SEATTLE (AP) — Japanese whalers have asked a U.S. federal court judge in Seattle to order the Sea Shepherd Conservation Society to stop disrupting its whaling activities in the Southern Ocean surrounding Antarctica.
The Tokyo-based Institute of Cetacean Research and others are seeking a U.S. court order to prevent the anti-whaling Sea Shepherd and its founder from engaging in activities at sea that could harm the crew and damage its vessels.
But U.S. District Court Judge Richard A. Jones has delayed hearing the institute's motion for a preliminary injunction by several weeks, granting a Sea Shepherd request for more time to respond. The judge set a hearing for Feb. 16.
"The violence and attacks from the Sea Shepherd have increased year by year," the institute's spokesman Gavin Carter in Washington, D.C., said Tuesday.
The Japanese companies had hoped to resolve the issue of maritime safety diplomatically, he said, but decided suing was the best course after its last whaling season was cut short by interference from protesters.
Sea Shepherd, based at Friday Harbor in Washington state, dismissed the lawsuit as frivolous and said they are undeterred in their attempt to stop the Japanese whale hunts in the Antarctic.
"The lawsuit is frivolous," Paul Watson, who heads the Sea Shepherd, said in a telephone call on board the vessel Steve Irwin. He said a U.S. court didn't have jurisdiction over the matter.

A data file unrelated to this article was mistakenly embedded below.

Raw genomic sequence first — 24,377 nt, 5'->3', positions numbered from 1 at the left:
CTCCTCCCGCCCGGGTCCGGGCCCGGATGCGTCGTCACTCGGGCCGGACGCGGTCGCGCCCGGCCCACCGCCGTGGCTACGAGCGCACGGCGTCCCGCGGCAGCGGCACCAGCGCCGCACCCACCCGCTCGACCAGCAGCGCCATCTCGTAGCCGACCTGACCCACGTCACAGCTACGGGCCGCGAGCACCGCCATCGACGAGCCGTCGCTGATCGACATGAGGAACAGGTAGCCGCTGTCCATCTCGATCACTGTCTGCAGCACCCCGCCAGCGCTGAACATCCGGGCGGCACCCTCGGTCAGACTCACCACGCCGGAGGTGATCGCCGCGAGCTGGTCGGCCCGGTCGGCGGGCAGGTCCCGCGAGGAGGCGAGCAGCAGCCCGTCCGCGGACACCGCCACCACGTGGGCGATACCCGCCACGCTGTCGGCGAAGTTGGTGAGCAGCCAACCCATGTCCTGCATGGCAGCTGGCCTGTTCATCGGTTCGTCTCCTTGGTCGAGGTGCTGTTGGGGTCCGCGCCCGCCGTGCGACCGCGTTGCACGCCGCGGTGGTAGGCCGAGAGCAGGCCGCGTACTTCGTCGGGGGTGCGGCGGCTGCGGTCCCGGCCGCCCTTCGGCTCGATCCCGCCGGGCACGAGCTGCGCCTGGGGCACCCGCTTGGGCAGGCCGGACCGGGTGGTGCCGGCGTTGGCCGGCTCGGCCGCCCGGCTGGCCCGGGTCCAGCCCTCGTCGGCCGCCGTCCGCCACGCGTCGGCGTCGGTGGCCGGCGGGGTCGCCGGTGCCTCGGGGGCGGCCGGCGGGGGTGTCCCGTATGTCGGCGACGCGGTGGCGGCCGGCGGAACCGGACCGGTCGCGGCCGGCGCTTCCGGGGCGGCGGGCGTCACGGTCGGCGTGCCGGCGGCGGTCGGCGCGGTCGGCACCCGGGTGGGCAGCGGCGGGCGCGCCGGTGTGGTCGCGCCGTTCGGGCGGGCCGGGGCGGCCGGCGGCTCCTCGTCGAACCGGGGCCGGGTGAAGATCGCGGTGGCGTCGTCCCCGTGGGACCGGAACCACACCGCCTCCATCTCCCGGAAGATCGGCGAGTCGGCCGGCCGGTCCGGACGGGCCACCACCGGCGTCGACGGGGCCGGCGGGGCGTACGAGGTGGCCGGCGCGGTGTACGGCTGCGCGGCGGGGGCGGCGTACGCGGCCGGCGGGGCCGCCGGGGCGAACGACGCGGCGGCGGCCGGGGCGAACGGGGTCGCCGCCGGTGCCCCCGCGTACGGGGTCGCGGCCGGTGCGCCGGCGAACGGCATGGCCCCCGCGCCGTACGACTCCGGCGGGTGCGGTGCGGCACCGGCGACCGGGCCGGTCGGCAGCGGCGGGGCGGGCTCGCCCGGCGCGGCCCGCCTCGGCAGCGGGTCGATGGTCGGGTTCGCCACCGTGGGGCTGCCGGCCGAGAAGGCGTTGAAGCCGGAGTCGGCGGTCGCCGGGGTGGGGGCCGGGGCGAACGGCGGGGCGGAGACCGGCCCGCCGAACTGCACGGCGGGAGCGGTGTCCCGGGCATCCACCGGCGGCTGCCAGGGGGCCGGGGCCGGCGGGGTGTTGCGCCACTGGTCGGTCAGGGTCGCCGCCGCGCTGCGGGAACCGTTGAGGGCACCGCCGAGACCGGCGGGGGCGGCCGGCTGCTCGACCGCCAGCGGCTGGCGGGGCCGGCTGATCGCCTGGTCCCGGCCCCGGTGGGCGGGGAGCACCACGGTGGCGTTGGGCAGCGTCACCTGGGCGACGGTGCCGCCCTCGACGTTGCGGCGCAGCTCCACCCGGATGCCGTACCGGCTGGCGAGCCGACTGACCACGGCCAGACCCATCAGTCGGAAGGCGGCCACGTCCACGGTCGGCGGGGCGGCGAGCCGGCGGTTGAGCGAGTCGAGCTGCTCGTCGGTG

"We're focused on one thing: putting our ship behind the Maru to block their whaling operations," he said, noting that most of the whale hunt would be over by the time the judge hears the motion for an injunction.
"Any disappointment with the delay with the hearing is offset by the fact that a date has been set," the institute's Carter said. "The institute obviously is pleased that a date has been set and the substance of the case will be heard in February."
Over the weekend, the activists said they intercepted the Japanese whaling fleet after sending an aerial drone to find and photograph one of the vessels about a thousand miles north of the Southern Ocean Whale Sanctuary. The activists said the drone will help it track the vessels over hundreds of miles.
Attorneys for Sea Shepherd said Tuesday they would seek to dismiss the lawsuit.
"We believe that the actions that they filed do not have a basis in law or fact," said Charles Moure, an attorney with the Seattle firm of Harris & Moure representing the Sea Shepherd. "They claim it's for research purpose, but there's no research. The whales are butchered, slaughtered at sea, and the meat is sold as food."
Japan says the hunt is a scientific exemption from an international moratorium on commercial whaling. The government says the research is needed to provide data on whale populations so that the international ban can be re-examined and lifted based on scientific studies.
Opponents say Japan's scientific program is commercial whaling in disguise because surplus meat is sold.
The Sea Shepherd and Japanese whaling fleet have clashed over the years. Last January a Sea Shepherd boat was sunk after its bow was sheared off in a collision with a whaling ship.
According to media reports, Japan's annual whaling fleet left Japan earlier this month with plans to cull 900 whales, mostly minke whales, which are not endangered.